The law of reflection is one of the simplest equations in all of physics:

That is, a ray which hits the interface is reflected at the same angle from the normal, but on the other side of the normal.

When the surface is particularly smooth, like a mirror or the surface of a calm pond, the normal is easy to determine, and one can see reflected images in the surface. This is called specular reflection. When parallel rays from a distant light source hit a very flat surface, they remain parallel afterwards, and so the eye looking at the surface is fooled into thinking that the light source is actually behind the surface.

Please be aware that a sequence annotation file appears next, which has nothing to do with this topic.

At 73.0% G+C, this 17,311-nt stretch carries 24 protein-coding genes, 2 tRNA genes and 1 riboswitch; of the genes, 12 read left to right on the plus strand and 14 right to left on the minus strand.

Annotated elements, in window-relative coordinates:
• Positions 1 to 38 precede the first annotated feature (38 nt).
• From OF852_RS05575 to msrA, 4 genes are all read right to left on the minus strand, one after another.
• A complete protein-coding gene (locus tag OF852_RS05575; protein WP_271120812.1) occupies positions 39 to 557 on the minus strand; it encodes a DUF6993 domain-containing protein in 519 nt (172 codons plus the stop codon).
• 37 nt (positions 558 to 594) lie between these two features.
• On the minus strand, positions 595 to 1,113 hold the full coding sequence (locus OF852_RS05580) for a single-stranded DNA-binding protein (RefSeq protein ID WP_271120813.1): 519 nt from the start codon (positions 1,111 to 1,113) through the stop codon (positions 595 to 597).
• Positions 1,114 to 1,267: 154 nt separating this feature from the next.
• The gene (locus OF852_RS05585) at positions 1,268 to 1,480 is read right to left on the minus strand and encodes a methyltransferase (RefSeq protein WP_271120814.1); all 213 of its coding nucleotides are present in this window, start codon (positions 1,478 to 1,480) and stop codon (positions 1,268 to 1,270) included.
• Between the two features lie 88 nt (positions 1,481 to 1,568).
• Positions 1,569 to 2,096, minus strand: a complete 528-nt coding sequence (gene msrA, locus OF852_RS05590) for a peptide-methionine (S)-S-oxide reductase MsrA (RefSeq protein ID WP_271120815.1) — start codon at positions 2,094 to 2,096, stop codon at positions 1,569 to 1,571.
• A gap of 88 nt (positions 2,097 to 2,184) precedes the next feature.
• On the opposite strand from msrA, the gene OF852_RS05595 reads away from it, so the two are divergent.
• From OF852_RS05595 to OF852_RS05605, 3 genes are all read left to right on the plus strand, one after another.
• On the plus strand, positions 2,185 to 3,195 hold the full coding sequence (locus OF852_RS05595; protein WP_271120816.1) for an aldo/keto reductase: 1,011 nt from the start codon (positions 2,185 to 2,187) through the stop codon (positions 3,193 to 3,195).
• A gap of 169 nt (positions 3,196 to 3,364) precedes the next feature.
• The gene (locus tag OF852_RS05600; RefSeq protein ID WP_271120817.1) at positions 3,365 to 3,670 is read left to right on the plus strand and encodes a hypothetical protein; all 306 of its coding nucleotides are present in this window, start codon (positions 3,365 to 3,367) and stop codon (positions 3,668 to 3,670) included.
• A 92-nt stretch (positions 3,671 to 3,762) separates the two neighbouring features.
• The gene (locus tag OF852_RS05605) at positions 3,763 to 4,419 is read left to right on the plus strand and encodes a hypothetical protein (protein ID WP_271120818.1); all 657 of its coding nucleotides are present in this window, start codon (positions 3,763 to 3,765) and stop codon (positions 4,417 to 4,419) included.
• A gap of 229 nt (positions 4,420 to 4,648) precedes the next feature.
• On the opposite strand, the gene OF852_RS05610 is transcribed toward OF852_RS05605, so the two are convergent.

Most surfaces, however, are not flat, but bumpy. In that case, the normals will point in all different directions, so that even parallel rays will be reflected in all different directions. This is called diffuse reflection, and it is how we see most objects. For example, the sun emits light in all directions because it is a light source. Some of that light is diffusely reflected from the surface of the moon, which is scattered in all directions in the same way: thus the moon appears to be a light source as well.